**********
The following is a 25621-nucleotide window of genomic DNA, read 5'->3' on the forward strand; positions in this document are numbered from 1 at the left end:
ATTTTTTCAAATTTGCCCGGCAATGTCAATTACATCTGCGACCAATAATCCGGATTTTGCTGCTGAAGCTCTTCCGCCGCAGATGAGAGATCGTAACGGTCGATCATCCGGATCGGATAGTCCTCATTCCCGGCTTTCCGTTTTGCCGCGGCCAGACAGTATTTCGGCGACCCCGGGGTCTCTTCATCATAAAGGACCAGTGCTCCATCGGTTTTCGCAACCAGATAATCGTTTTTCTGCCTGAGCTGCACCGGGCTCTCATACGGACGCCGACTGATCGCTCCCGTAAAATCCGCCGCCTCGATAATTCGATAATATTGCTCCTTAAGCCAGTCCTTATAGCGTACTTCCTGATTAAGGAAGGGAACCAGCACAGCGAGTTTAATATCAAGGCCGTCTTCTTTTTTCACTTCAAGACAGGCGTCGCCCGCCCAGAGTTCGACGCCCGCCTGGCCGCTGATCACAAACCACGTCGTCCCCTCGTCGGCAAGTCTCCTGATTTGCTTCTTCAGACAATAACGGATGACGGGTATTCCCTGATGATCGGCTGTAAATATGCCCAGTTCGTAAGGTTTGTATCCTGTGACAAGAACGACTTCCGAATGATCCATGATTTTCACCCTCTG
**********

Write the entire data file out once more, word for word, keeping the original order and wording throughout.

The following is a 25621-nucleotide window of genomic DNA, read 5'->3' on the forward strand; positions in this document are numbered from 1 at the left end:
ATTTTTTCAAATTTGCCCGGCAATGTCAATTACATCTGCGACCAATAATCCGGATTTTGCTGCTGAAGCTCTTCCGCCGCAGATGAGAGATCGTAACGGTCGATCATCCGGATCGGATAGTCCTCATTCCCGGCTTTCCGTTTTGCCGCGGCCAGACAGTATTTCGGCGACCCCGGGGTCTCTTCATCATAAAGGACCAGTGCTCCATCGGTTTTCGCAACCAGATAATCGTTTTTCTGCCTGAGCTGCACCGGGCTCTCATACGGACGCCGACTGATCGCTCCCGTAAAATCCGCCGCCTCGATAATTCGATAATATTGCTCCTTAAGCCAGTCCTTATAGCGTACTTCCTGATTAAGGAAGGGAACCAGCACAGCGAGTTTAATATCAAGGCCGTCTTCTTTTTTCACTTCAAGACAGGCGTCGCCCGCCCAGAGTTCGACGCCCGCCTGGCCGCTGATCACAAACCACGTCGTCCCCTCGTCGGCAAGTCTCCTGATTTGCTTCTTCAGACAATAACGGATGACGGGTATTCCCTGATGATCGGCTGTAAATATGCCCAGTTCGTAAGGTTTGTATCCTGTGACAAGAACGACTTCCGAATGATCCATGATTTTCACCCTCTG